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PUTTING WISDOM INTO WORDS
TO TED RITSICK, TALK IS LIFE ITSELF.

Sunday, June 25, 1995     Page: 1G

Putting wisdom into words
    To Ted Ritsick, talk is life itselfFor the past three years, the local entrepreneur has been teaching public speaking, which he calls "life skills," to students at King's College in Wilkes-Barre.
    Just a few months ago, he decided to widen his educational net to catch professionals seeking both to learn communication skills and further their careers. Three local professionals are completing Ritsick's first targeted course. Five, including accounting, insurance and health-care professionals, are signed up for his next class, which begins in late July.
    "If you have two people with the same professional skills, the one that can speak well wins," says the ever-positive Ritsick, who owns Industrial Marketing Co. on North Pennsylvania Avenue.
    Two members of Ritsick's current class, Melanie Mancuso and Dana Mascioli, are both Wilkes-Barre-area professionals who hope to parlay new communication skills into enhanced careers.
    "Coming in, I had a mild fear of public speaking," says Mancuso. "But this course has surpassed my expectations. It's a different approach that almost takes away all the fear."
    Ritsick teaches his students to make "paperless" presentations -- no written speeches, no notes. The students develop a "hook" or thesis and pay off their audience with a "what's in it for me" finish. In between, his students to use "pictures" to "see" their presentation. After each in-class presentation, Ritsick orally critiques his students and later provides a written review. Although he reviews the presentations, he always provides positive reinforcement and coaching rather than critical observations.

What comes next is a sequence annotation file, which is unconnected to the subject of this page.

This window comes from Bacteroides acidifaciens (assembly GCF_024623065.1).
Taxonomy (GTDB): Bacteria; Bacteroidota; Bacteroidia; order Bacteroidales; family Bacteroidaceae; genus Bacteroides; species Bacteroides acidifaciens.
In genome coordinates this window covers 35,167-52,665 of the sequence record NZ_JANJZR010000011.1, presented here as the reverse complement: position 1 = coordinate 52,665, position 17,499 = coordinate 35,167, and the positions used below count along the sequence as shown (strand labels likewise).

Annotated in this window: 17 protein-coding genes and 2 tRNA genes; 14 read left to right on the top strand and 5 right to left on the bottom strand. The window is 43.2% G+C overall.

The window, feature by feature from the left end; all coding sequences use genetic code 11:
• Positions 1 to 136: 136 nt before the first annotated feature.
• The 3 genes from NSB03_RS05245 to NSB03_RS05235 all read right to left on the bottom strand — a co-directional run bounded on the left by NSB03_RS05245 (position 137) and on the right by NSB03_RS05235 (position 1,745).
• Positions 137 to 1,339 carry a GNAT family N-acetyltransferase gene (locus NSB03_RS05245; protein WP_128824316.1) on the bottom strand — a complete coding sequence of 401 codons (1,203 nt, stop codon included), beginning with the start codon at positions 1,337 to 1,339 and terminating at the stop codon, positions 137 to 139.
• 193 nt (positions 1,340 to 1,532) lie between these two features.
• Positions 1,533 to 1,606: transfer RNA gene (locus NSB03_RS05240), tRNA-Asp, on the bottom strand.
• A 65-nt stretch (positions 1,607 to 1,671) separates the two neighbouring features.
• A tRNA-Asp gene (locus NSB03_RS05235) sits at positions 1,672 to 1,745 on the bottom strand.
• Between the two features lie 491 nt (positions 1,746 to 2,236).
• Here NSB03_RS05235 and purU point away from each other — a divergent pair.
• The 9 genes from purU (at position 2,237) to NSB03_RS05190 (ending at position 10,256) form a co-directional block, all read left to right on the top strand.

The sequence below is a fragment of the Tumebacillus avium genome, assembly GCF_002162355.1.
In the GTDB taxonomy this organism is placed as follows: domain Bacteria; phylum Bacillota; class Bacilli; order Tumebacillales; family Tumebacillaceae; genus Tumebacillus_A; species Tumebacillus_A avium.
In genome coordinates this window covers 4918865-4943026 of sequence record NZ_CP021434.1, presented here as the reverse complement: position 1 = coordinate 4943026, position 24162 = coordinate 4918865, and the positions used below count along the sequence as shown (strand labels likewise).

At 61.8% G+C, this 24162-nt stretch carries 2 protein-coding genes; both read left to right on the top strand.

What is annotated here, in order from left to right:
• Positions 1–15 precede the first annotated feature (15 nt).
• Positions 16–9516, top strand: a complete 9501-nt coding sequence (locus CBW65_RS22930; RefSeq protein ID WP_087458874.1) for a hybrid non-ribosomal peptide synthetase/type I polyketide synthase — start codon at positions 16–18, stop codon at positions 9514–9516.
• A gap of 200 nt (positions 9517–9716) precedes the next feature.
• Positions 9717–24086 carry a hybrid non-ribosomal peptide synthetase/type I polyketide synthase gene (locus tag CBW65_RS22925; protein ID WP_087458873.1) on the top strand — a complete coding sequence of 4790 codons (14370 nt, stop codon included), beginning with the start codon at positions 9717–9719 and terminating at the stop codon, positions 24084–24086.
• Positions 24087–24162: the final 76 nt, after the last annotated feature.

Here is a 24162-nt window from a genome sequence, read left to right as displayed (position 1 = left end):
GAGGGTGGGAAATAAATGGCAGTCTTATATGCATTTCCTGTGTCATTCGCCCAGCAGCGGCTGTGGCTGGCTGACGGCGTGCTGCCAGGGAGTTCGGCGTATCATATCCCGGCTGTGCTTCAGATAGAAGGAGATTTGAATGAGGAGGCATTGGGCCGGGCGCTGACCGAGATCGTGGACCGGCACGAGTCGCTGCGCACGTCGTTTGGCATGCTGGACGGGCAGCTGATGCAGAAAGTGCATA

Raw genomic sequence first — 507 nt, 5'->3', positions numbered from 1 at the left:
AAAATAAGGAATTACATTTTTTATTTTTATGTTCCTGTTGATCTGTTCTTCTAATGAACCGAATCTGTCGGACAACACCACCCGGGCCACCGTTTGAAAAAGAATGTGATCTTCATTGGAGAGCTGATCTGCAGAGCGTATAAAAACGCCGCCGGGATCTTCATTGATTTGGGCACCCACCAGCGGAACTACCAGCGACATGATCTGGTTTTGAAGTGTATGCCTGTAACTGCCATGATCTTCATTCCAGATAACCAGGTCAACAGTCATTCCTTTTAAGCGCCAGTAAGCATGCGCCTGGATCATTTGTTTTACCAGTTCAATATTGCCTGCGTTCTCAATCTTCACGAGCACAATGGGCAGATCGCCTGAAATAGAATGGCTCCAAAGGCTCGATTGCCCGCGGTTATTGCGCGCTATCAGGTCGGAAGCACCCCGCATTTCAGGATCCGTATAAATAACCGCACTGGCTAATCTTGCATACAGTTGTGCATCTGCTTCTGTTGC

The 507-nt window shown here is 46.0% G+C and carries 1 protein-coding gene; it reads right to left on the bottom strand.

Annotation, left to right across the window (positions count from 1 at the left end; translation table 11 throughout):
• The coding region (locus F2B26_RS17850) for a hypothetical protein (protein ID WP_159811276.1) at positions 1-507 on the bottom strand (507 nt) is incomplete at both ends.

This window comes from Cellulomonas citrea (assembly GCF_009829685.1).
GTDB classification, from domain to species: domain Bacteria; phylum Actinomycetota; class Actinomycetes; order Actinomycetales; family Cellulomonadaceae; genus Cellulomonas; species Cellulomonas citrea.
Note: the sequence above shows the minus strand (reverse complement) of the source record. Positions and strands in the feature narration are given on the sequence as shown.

"I sometimes handle presentations for the executive director," says Mascioli, who works for the Northeastern Pennsylvania Technology Council. "In the past, I've found it hard to address my audience. Now, I'm looking forward to tomorrow's meeting."
    Judging from class presentations recently, Ritsick's students have developed into smooth and interesting public speakers able to quickly and efficiently communicate ideas and arguments.
    And that's the point, Ritsick says, whether in public or private presentations and discussions.
    "Students like Dana and Melanie don't have too many peers in the decision-making process," says Ritsick. "They have to prove themselves more than most males. That's a hurdle. If that's the reason they take this course, it's a good one."
    There are five more openings for Ritsick's July 20 to Aug. 31 class, which will be held at King's College. Call 829-4276 for details.
    Jim Mullay is The Times Leader Business Editor. His column appears on Sunday.
   
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